:: Bluetech :: :: Divine invasion Tour :: :: with EKSMO, Shen and Kilowatts :: :: Cervantes’ Masterpiece Ballroom :: April 17:: :: with Welder and Shen :: Hodi’s Half Note :: :: April 18 ::
By Lisa Oshlo
Not many artists on the electronic music scene can boast a musical comprehension that rivals that of Evan Bluetech. Classically trained from a young age, Bluetech’s compositions contain a depth and diversity not often found in today’s digital music age.
The Marquee caught up with the artist on a remote Hawaiian beach to discuss his new album and what specifically informs his art.
“I think it’s impossible to get away from the classical background,” Bluetech said. “I always write melodically, even with minimal technology I find that it always ends up melodic. There is an aesthetic sensibility and attention to detail which I feel is strongly informed by my experience with classical music.”
Electronic music is often dismissed as simplistic or uninspired, but Bluetech turns these stereotypes on their heads. “I think if I had a core philosophy about my music it would be about healing. Often I’m exploring painful memories or experiences through my music, and the composition process itself becomes cathartic, and even in the darkest pieces there is always a ray of hope. I would like for my music to be a force of healing in people’s lives, opening them up to something larger than themselves.
“I tend to just write. I feel that the pieces of music already exist, and I’m just bringing them through the veil as it were. On days when I can get out of the way and let something through, the creative process just flows. The pieces write themselves; it’s as if they are telling me what to do next, what part to edit, what sound is missing, when the mix feels right. I often feel like I scribe, just transposing something that’s already alive.”
Bluetech also finds meaning outside of music, and shares his talent with a variety of outlets. He was musical director and performer for the living ambient gallery “Project Cathedral” in San Diego, which used a cathedral to stage slow motion ambient concerts with improvisational music, food, choreography, moving sculpture, and visual installations.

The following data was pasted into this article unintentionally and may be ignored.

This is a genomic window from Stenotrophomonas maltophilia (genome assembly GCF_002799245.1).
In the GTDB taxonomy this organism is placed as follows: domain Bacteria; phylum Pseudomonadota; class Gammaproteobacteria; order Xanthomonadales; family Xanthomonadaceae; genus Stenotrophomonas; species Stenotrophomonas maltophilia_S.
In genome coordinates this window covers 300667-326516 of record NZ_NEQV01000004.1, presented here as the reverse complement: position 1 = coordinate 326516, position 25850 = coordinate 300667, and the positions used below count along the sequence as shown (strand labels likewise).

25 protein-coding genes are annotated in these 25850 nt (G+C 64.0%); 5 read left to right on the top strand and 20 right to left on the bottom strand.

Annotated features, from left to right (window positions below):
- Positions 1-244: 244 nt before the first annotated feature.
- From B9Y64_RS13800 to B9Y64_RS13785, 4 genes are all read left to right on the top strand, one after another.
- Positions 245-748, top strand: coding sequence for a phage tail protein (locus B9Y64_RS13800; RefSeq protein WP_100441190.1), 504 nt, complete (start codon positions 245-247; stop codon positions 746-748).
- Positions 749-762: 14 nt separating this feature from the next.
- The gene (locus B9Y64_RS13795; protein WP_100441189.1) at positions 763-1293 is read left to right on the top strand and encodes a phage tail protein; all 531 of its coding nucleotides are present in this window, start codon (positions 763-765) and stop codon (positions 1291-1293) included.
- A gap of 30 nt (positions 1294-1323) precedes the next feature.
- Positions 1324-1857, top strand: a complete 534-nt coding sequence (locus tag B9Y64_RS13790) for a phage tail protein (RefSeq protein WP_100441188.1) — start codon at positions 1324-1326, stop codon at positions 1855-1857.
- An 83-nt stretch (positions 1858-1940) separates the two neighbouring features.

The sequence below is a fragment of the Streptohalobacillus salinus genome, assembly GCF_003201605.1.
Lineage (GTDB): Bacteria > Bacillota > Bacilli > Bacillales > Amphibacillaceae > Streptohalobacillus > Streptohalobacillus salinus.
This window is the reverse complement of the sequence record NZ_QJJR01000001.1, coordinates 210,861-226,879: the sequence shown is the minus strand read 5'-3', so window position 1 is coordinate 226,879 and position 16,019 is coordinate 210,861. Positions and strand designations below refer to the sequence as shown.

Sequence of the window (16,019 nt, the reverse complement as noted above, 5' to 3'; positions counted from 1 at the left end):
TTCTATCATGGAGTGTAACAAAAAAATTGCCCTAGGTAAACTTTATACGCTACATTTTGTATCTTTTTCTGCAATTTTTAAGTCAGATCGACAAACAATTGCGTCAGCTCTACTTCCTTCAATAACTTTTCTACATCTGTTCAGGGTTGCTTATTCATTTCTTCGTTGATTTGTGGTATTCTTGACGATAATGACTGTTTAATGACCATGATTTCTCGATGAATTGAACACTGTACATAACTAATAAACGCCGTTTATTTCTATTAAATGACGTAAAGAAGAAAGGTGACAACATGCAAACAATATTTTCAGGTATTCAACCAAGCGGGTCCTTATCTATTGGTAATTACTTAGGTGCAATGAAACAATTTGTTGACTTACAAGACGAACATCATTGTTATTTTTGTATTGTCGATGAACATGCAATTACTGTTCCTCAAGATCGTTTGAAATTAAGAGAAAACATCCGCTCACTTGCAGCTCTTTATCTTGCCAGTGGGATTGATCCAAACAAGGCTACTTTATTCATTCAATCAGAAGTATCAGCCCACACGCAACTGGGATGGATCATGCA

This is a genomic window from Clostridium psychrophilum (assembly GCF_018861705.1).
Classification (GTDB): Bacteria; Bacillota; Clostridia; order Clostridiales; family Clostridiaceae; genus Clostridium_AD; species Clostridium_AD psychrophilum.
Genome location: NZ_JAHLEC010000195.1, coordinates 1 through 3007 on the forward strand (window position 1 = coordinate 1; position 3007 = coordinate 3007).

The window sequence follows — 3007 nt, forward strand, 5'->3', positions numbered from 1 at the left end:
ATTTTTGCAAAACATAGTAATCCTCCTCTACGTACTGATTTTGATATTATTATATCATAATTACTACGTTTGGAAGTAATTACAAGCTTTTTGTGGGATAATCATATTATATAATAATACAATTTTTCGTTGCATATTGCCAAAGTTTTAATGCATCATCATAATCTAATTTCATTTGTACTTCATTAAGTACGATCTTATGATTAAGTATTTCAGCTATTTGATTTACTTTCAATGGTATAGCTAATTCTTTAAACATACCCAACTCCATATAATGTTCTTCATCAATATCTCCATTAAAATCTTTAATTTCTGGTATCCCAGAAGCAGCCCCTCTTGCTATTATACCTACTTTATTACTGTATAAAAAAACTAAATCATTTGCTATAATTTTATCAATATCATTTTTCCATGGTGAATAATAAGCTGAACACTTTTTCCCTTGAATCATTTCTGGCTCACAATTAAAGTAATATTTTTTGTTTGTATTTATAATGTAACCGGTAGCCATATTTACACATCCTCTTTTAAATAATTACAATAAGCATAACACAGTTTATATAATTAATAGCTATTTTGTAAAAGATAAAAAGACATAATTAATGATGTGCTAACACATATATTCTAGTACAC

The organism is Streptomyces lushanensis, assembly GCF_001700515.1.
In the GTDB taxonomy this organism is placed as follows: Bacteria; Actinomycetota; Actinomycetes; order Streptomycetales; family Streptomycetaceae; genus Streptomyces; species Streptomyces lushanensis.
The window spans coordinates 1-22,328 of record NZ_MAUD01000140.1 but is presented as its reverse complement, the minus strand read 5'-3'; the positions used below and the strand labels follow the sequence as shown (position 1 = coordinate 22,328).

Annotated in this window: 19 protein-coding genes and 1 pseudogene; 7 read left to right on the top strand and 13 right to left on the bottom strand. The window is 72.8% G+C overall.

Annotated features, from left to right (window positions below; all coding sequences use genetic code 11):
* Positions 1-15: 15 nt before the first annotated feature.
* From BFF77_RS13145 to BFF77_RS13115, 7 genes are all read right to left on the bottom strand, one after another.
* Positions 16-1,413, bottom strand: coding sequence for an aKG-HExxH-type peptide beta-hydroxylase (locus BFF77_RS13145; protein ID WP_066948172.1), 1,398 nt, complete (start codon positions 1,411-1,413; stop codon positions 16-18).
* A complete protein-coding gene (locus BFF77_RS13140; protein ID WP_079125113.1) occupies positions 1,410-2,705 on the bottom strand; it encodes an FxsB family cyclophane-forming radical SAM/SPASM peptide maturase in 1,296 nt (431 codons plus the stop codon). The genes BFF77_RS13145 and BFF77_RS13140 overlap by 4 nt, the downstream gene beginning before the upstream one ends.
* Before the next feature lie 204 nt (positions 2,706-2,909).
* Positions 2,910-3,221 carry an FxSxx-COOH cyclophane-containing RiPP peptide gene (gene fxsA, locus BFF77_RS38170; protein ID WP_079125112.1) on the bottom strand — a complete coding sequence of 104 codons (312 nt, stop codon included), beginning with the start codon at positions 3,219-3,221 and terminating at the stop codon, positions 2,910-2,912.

“Personally,” said Bluetech, “I would like to score a film where the music is completely integrated into the visual, and they play off of each other. Other than that, I’m really just looking to condense my art and say the most potent things, express the most vibrant emotions I can express while using the fewest number of notes.”
While the music of Bluetech is primarily downtempo, he does not limit himself specifically to this category, composing various types of music under different names. “I also write tech-house minimal under the name Evan Marc, and ambient and modern classical music under the name Evan Bartholomew. I’m currently producing an album with a singer named Tina Malia, still informed by my production aesthetics, but defined by really strong and beautiful vocals, kind of like a cosmic soul vibe,” he said.
:: Bluetech ::
:: Divine invasion Tour ::
:: with EKSMO, Shen and Kilowatts ::
:: Cervantes’ Masterpiece Ballroom :: April 17::
:: with Welder and Shen :: Hodi’s Half Note ::
:: April 18 ::
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